Lee Strasberg’s Classic Technique

Where better to start than with the founder of method acting himself, Lee Strasberg? This is the most widely practiced relaxation technique for method actors in all stages of their careers. Acting icons like Robert De Niro and Meryl Streep are fans of this technique which has been a firm favourite with many actors for decades.
Begin by finding a comfortable chair and taking a seat. Sit with you arms and legs hanging loosely down the sides of your body. Move your foot in a circle, and then shake it off until there is absolutely no tension left in your muscles. Repeat this in the opposite leg and then in each arm. Once your limbs are as limp as can be, release the muscles in your face and neck until your jaw goes slack. Finally, let out a humming or grunting noise from deep inside your throat.

Do this exercise for around 20 minutes and you’ll find your mind and body are in a state of total relaxation. Strasberg developed this technique to help actors identify and loosen up muscles they didn’t even know they had.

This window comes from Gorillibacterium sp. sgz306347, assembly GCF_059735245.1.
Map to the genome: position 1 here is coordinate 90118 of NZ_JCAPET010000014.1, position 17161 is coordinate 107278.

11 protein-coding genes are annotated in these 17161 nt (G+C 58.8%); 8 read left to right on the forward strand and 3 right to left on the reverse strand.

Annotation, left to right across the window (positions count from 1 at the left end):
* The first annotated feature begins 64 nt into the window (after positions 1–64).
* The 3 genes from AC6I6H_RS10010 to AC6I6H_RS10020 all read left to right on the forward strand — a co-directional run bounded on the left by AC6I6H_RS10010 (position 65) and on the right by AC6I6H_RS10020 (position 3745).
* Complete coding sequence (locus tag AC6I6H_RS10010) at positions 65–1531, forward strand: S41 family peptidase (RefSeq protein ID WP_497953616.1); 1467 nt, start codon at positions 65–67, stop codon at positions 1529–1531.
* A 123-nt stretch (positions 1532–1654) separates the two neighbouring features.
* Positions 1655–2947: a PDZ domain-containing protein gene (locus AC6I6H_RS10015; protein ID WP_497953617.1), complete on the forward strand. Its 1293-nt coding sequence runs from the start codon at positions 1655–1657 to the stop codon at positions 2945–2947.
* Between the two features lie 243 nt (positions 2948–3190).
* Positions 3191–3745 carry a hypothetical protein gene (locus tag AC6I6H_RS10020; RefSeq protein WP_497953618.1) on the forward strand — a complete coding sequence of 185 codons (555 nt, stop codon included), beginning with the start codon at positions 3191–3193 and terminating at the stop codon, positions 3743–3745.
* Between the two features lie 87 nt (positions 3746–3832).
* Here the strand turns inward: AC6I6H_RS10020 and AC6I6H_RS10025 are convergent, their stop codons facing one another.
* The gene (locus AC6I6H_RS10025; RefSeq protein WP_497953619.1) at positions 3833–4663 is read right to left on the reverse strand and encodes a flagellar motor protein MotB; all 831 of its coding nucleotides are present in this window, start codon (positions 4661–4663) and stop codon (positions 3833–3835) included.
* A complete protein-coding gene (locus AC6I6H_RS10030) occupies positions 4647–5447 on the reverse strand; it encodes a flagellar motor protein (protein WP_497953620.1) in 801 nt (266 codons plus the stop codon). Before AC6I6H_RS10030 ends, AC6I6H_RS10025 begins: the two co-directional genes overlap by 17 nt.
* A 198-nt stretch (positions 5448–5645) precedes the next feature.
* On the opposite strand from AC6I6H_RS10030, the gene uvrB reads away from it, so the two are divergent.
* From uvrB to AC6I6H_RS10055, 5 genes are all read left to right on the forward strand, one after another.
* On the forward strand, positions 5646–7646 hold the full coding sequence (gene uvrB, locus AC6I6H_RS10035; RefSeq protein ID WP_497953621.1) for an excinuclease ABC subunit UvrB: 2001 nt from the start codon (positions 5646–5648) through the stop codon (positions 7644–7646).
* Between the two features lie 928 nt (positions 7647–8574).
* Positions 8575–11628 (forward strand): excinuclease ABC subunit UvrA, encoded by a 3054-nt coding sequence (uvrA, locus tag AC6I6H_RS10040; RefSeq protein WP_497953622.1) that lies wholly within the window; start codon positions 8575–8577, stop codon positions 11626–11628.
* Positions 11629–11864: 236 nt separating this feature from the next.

Diaphragmatic Breathing

Anyone who has ever had to overcome any sort of anxiety will have been told to ‘just breathe’. This might sound ridiculously simple but you’d be amazed at how much of a difference deliberate and controlled breathing can make to your state of mind. Breath is one of the first things to be disrupted when a person becomes stressed or tense.

Diaphragmatic breathing is an easy way to regain control over your nervous system. Just like the Lee Strasberg technique, diaphragmatic breathing begins by sitting down comfortably in a chair. Let your arms hang by your sides and close your eyes. Then start breathing extremely deeply, moving your diaphragm with each inhale and exhale. When you breathe in, concentrate on the oxygen travelling all the way into your lungs and then slowly and smoothly, expel the air.